untitled, Daily Racing Form, 1923-05-09


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■ ■ ■ i t . a 1 i • " i t i ? a i - I e i 1 h s t ; -- I to :o I m . HISTORIC CHURCHILL DOWNS j ♦ Nearing State of Perfection Plan- 1 ned for Beautiful Course. ♦ General Manager Matt Winn Looks for Largest Derby Crowd and a Most Wonderful Spring Meeting. LOUISVILLE, Ky., May 8.— Churchill Downs, where the spring meeting of the Ken- I tucky Jockey Club will open on Saturday, May 12, and where the forty-ninth running of the Kentucky Derby will be held on Saturday, May 19, is gradually reaching the perfection which general manager Matt J. Winn has planned for this historic and beautiful course. Each year he has added to its charm and excellence until this year it stands revealed as the race track par excellence, turf haven whose welcome is hearty and whose appeal is irresistible. Colonel Winns efforts are all directed toward the convenience and comfort of the public, and patrons of Churchill Downs will find that no detail has been overlooked tto provide a vantage ground from which every foot of the track can be seen. A new clubhouse and a pergola of unique design are features of the clubhouse inclosure whose far-reaching lawns i and terraces, filled with comfortable chairs ; and rustic benches, will accommodate 10,000 i people. Colonel Winn, in discussing the coming meeting said : EXPECT NEW RECORD. "Every year the throng that visits Churchill 1 Downs to see the Kentucky Derby shows 5 an increase and this year I am confident 1 that all our attendance records will be broken. " This great race is the acknowledged turf event of the year and many thousands of I people make an annual pilgrimage to Chui chill : Downs just to see this one race and to cheer the victor. 1 believe my prediction of , a banner crowd is justified by the demand for hotel accommodations, rooms and apart-; ~ ments, which is unprecedented, and from the further fact that 700 private boxes have been , reserved and that we have 500 applicants anxiously waiting for any possible cancel- lation. We have no reserved seats, all in-i dividual seats in both stands being open to the public. "The new clubhouse and pergola and the extension of the clubhouse grounds, with the e , addition of thousands of comfortable seats. will prevent the usual congestion in that quarter. "Paramount interest in the Derby is shown by the running of special trains by all the e railroads from the big cities far and near, r twenty-five special trains scheduled from n Chicago alone with assurance of at least st 10.000 visitors from that city. The L. and K. s . llail road is laying extra tracks to take care ■e of one hundred private cars that are bringing parties from New York. Chicago, St. Louis and other points for the Derby. PERFECT V1KW OF THE RACES. "I am particularly anxious that the race- 2- loving public shall understand Why the 10 judges stand has been moved down fifty y yards until it is now opposite the clubhouse. *■ There was no intention to give any advantage to the occupants of that inclosure. On the Je contrary, I am always careful to provide je every possible comfort for the grandstand ,d contingent, for they represent the vast ma- t- ority of regular race goers day in and out. lt- There is no other race track in America "a where the occupants of the grandstand have n as perfect a view of the races as they have " at Churchill Downs. Not only can every 2 start be plainly seen, but the final battle at the finish is staged right before them. Then: re _ Continued on eleventh page. _— — — — —— =1===: = 1 J ] , ■ I • 1 HISTORIC CHURCHILL DOWNS Continued from first page. is not a poor seat in the entire stand. The change in the finish line was made because in former years the Derby has been started around the turn, which often resulted in horses next to the rail getting cut off and being deprived of a fair start, which is the right of every entrant. This year, with every promise of a field of twenty or more horses, it was found necessary to advance the starting point fifty yards, so that the Derby field would be dispatched on the straightaway and have more than a quarter of a mile unimpeded course before reaching the first turn. Owners of horses in former Derbys have complained of the start around the turn and the plan now adopted will meet that proper objection, make for a truer run race and insure a better contest, all of which should be pleasing to the spectators. I have also widened the track at the head of tthe stretch until a field of thirty-five horses can be safely started. "While the Derby is not run until Saturday, May 19. the spring meeting at Churchill Downs begins next Saturday. May 12, with a brilliant program, headed by the Clark Han-l dicap. 0,000 added, which is as old as the Kentucky Derby and has alwa s proved a stirring contest, and the ,000 added Debutante Stakes for two-year-old fillies, bt-sids five other races. All the great handicap horses are entered in the Clark Handicap, headed by that popular favorite. Extermina-, tor, which may have the good fortune at Churchill Downs to deprive Man o War of the coveted honor of being the largest money winner on the American turf. Exterminator began his sensational career by capturing the Kentucky Derby. Last year he won both the Clark and Kentucky Handicaps and Mr. Kilmer is hoping that this year he will repeat that astonishing performance. "In my long experience on the turf I have never seen greater local, or national, interest in the Churchill Downs races and I confidently look forward to a spring meeting of high-class sport that will exceed all past records in point of quality and attendance."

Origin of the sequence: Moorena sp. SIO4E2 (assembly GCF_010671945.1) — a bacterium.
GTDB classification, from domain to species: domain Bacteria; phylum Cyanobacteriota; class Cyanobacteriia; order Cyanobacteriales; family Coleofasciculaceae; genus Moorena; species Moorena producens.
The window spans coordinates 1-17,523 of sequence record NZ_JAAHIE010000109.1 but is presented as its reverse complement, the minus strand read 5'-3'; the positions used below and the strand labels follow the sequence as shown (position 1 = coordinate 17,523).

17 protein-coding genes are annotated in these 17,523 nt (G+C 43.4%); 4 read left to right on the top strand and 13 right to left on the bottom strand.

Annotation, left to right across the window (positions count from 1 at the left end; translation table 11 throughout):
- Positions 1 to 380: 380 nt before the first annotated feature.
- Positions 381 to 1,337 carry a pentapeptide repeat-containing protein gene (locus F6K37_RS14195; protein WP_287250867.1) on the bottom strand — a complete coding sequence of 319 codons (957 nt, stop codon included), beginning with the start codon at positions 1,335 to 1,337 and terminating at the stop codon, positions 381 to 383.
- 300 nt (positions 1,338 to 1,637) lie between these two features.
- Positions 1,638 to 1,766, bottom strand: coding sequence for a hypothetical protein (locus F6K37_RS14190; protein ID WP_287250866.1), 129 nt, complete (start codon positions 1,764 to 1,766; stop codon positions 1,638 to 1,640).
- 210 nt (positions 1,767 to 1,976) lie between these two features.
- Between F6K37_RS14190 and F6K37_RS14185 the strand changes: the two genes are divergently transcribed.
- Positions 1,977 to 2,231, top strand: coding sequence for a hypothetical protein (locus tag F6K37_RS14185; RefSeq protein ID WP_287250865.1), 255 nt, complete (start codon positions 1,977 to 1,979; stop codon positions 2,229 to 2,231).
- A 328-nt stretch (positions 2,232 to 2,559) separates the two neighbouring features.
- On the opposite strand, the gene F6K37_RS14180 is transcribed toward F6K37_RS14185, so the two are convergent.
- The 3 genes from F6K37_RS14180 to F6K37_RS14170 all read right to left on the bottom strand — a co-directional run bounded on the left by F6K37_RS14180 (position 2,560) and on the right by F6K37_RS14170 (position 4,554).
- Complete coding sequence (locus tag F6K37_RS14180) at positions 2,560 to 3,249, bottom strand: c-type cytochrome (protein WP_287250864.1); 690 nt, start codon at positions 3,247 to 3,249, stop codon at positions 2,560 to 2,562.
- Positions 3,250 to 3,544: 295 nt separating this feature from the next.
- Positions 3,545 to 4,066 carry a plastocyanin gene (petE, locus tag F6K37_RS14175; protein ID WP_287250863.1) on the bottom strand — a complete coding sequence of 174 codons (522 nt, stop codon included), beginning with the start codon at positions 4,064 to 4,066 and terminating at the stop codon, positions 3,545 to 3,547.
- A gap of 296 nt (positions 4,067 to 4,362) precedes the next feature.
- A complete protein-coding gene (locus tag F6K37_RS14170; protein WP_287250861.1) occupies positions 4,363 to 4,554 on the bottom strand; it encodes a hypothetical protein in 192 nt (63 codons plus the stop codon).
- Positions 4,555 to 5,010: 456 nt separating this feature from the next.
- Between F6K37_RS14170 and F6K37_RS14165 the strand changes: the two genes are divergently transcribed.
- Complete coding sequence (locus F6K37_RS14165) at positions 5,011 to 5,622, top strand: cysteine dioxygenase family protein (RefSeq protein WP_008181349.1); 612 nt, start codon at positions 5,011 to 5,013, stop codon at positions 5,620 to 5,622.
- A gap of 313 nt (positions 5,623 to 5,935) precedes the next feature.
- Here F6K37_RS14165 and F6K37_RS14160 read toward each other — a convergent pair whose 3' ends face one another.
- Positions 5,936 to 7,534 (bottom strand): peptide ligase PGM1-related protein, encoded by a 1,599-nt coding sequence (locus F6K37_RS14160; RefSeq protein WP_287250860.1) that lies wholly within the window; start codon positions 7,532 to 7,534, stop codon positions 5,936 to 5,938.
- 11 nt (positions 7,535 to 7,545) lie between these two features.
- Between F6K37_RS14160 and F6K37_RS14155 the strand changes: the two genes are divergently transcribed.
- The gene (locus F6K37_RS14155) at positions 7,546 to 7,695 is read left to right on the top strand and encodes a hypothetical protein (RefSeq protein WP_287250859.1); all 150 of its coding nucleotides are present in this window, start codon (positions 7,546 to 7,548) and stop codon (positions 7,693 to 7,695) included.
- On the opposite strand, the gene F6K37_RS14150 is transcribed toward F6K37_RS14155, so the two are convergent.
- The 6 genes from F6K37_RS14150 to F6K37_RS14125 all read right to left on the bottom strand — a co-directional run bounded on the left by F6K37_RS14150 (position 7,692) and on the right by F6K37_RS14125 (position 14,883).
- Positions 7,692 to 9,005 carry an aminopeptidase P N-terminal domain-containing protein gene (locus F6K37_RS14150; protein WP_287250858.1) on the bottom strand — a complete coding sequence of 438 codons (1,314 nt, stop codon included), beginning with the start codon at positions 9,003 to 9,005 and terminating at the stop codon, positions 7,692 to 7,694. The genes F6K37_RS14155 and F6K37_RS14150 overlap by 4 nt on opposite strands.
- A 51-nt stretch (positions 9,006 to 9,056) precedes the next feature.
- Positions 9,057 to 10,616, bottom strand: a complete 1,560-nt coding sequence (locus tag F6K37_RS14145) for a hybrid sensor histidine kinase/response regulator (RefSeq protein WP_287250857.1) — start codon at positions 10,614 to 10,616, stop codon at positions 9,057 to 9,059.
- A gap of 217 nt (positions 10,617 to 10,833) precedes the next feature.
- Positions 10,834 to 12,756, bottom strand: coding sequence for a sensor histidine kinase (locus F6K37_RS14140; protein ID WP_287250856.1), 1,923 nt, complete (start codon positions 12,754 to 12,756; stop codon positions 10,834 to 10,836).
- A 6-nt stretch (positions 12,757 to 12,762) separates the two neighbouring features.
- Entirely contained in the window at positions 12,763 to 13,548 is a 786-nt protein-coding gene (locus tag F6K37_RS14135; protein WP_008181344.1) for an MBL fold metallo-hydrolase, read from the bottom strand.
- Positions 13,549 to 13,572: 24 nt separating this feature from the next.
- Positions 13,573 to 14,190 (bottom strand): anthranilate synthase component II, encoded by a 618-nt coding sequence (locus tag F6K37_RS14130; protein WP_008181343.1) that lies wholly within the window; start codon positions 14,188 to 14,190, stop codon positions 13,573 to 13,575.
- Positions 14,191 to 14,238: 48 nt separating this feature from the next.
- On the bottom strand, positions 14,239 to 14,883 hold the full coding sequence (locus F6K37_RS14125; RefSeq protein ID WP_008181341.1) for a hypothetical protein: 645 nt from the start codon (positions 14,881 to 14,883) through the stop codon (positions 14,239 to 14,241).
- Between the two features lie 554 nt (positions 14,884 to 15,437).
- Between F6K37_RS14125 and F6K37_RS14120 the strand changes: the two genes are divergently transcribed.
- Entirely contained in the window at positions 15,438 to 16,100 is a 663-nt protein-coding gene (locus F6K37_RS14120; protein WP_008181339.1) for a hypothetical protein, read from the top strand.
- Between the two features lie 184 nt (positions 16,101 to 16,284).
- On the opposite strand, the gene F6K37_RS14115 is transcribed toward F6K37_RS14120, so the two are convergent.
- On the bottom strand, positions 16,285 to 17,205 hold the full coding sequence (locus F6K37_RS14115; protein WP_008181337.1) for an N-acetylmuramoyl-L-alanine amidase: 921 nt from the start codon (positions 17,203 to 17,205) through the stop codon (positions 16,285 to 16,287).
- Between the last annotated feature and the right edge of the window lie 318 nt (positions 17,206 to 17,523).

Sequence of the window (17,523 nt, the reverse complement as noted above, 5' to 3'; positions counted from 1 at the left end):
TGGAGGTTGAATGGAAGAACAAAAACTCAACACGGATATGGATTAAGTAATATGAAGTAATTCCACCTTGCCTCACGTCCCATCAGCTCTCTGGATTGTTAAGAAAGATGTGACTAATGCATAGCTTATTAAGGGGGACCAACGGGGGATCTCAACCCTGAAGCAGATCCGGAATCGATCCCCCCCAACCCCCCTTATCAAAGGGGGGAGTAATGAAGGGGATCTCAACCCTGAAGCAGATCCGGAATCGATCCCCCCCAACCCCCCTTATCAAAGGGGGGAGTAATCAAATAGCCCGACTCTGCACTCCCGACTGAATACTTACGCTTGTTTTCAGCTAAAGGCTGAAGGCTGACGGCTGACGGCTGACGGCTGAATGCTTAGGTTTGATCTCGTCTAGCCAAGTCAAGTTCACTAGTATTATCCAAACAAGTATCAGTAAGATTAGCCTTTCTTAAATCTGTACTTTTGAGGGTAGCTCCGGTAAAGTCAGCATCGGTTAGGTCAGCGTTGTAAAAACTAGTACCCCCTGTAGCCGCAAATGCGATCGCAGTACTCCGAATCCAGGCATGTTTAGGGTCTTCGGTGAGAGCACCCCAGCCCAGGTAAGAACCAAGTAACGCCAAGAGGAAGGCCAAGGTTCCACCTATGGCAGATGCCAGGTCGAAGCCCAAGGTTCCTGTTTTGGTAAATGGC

Persistent Link: https://drf.uky.edu/catalog/1920s/drf1923050901/drf1923050901_1_4
Local Identifier: drf1923050901_1_4
Library of Congress Record: https://lccn.loc.gov/unk82075800